4. That is true. But if you're good, no one should see it right? :D Personally, I'm in it for the tech and not the creds. I tinker around with Arduino and ARM boards as well. I guess you could call me a whitehat, as I just graduated not too long ago w/ certs and now work as a sys admin. Can't take such risks anymore. I did try out cucumber plaid. I didn't see a difference at first glance.
  5. Greetings, I was bored, so I cut a chunk off the top of the BashBunny and slapped a small heatsink on the CPU. The fit is snug, so I could use thermal paste (generic white). With storage, ethernet, and ssh, it idles around 50 C*? according to /sys/class/thermal/thermal_zone0/temp. Default governor. The heatsink is hot to the touch; not warm. I simulated a load looping "find /" and it got as hot as 55 C. I never had heat issues with the BashBunny. But it does look "cooler" so why not?
  6. It's not the LEDs. Its just I'm having all sorts of "saving loot" or writing issues that have been inconsistent and just wonky all around. I was hoping there was a definite answer to writing to the BashBunny. This shouldn't be a cryptic thing in the least. With my bashbunny, I found that it fails to write the first pass. But after being re inserted, it does work. I would really like to know the reasoning behind why I have to do that to save a simple text file.
  7. Greetings, Would anyone care to provide the most current means for "saving loot." Whether that be echo "${X}" > /root/udisk/etc or mv $file to /root/udisk. I'm sure both work, but I have had no luck saving anything run from a payload to the disk on the BashBunny. I just cannot figure it out even scraping through all the payloads posted on github. It's kind of crazy. I made a payload to test directories while using switch 1 or 2. Such as below, it's simple. Yet I'll get a green led saying that /see/more/butts is a directory! It makes no sense. Even if I change /root/udisk to /udisk it still lights green. I had a payload that used the echo write method for saving information to a file. But when I went to check the loot in arming mode, the payloads folder was gone! It just disappeared. :D I had to do a recovery and the first time, it failed. Second time worked a charm, but I wouldn't be surprised if my permissions or something is now even more messed up. It is working normally in every other context though. But I thought I'd ask as I don't want to brick the BB experimenting further. (! = not. -d = directory.) #!/bin/bash if [ ! -d "$(pwd)" ]; then LED R else LED G fi if [ ! -d "/root/udisk" ]; then LED R else LED G fi if [ ! -d "/see/more/butts" ]; then LED R else LED G fi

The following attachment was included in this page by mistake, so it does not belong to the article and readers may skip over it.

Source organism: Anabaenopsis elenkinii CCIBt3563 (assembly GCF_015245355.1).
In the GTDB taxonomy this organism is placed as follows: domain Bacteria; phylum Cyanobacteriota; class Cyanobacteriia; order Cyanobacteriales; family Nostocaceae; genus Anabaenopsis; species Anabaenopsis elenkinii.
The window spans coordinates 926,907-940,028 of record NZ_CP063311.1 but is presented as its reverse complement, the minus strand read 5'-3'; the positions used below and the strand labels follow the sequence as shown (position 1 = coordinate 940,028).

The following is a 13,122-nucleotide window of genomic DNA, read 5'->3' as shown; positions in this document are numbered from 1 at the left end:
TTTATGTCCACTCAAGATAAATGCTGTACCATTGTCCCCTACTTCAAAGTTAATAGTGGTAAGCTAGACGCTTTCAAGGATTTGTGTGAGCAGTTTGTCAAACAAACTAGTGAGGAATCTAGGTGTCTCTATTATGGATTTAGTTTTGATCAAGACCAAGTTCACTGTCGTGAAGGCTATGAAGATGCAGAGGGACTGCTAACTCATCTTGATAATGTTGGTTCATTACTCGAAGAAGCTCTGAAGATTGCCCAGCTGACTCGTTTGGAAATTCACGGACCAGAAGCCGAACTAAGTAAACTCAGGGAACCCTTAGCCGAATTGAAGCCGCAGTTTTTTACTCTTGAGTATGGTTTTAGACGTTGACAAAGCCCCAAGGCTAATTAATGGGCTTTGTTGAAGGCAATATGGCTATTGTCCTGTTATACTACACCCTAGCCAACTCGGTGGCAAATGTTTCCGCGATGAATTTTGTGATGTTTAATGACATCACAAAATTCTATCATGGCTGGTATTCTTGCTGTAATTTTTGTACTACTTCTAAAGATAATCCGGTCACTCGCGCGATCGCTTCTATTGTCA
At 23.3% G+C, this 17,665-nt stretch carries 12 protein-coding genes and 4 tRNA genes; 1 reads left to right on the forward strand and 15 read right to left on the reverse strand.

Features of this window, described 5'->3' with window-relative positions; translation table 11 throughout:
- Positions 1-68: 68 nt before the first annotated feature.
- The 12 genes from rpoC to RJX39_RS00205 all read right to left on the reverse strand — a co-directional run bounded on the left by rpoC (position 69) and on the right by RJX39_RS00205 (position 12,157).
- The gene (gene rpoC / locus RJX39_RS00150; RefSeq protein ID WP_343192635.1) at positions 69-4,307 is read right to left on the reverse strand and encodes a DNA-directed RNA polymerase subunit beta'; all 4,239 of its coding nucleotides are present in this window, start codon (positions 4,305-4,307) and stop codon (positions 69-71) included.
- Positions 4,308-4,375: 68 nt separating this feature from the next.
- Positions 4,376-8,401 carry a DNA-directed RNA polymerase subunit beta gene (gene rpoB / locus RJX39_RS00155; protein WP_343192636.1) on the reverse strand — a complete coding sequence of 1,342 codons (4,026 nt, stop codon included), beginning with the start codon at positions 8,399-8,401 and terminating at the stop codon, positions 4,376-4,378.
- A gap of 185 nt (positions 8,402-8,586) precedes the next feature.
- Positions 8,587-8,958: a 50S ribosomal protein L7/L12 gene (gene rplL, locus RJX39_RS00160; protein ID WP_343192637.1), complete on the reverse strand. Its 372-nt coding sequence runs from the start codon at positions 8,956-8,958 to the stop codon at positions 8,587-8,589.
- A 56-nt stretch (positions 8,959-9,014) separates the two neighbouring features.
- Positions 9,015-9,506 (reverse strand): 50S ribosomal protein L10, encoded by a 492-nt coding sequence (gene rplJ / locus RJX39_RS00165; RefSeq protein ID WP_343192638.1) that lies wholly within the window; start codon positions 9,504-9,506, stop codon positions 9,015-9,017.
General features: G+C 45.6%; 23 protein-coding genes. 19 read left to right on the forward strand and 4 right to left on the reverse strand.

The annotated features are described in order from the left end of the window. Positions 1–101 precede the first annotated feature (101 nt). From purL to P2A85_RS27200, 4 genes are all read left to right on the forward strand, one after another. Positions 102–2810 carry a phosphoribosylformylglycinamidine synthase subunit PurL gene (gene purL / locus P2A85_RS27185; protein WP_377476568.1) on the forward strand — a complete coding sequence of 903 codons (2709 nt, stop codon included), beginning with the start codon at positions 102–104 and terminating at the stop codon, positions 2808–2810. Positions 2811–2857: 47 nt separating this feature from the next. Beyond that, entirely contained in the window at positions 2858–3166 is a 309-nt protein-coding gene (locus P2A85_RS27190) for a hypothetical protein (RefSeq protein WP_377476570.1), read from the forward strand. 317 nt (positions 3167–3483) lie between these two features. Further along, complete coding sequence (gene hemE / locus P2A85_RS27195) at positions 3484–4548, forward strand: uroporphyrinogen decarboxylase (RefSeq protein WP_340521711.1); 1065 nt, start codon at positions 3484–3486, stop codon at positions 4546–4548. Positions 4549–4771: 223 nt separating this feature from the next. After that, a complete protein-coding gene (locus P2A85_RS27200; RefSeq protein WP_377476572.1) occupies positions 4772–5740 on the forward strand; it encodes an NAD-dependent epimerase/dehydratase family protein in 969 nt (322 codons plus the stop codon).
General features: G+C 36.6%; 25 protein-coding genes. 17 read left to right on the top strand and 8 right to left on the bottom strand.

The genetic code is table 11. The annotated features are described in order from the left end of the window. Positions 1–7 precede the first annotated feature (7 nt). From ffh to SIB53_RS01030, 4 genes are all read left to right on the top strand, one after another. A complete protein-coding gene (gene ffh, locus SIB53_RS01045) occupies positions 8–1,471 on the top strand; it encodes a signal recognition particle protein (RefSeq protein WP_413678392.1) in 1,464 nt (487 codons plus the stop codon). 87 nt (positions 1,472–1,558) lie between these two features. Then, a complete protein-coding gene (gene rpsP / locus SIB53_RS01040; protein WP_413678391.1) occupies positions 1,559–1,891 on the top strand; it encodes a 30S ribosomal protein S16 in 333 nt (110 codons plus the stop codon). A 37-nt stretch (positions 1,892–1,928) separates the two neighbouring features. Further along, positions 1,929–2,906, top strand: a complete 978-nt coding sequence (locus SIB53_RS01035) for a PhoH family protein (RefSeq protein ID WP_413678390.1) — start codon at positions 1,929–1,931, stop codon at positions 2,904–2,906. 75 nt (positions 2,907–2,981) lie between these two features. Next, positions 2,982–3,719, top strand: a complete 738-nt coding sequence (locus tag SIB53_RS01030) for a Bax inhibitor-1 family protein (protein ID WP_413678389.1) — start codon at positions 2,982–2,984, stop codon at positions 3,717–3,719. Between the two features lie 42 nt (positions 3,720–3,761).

8. Thanks for your reply. I just found your thread about this issue and it answered a lot of questions. ... That sucks for the time being huh? I remember watching hak5's bash bunny introduction video and Darren was combining attackmodes like it was nothing. [face palm]
  9. It has been wonky for me as well. I don't know what to make of it as of yet.
  10. No one else has had this issue? Maybe I have the wrong idea, are you supposed to only use a single attackmode at a given time?
  11. Found: " Three of five attack modes may be executed simultaneously." and that doesn't work because RNDIS _ETHERNET & ECM_ETHERNET.
  12. Greetings, I just received the BashBunny in the mail, so please bare with me. I was just trying to get started, when I ran into problems trying to share an internet connection w/ Windows 10. If I use the default payload on switch 2, ATTACKMODE RNDIS_ETHERNET STORAGE, or vise versa, it refuses to pop up as an Ethernet device in Windows. Just RNDIS_ETHERNET works, but isn't that kind of a problem when it comes to saving loot? On a side note: " Many combinations of attack modes are possible, however some are not. For example, ATTACKMODE HID STORAGE ECM_ETHERNET is valid while ATTACKMODE RNDIS_ETHERNET ECM_ETHERNET STORAGE SERIAL is not." - http://wiki.bashbunny.com/#!index.md How do I know what is a proper attackmode combination?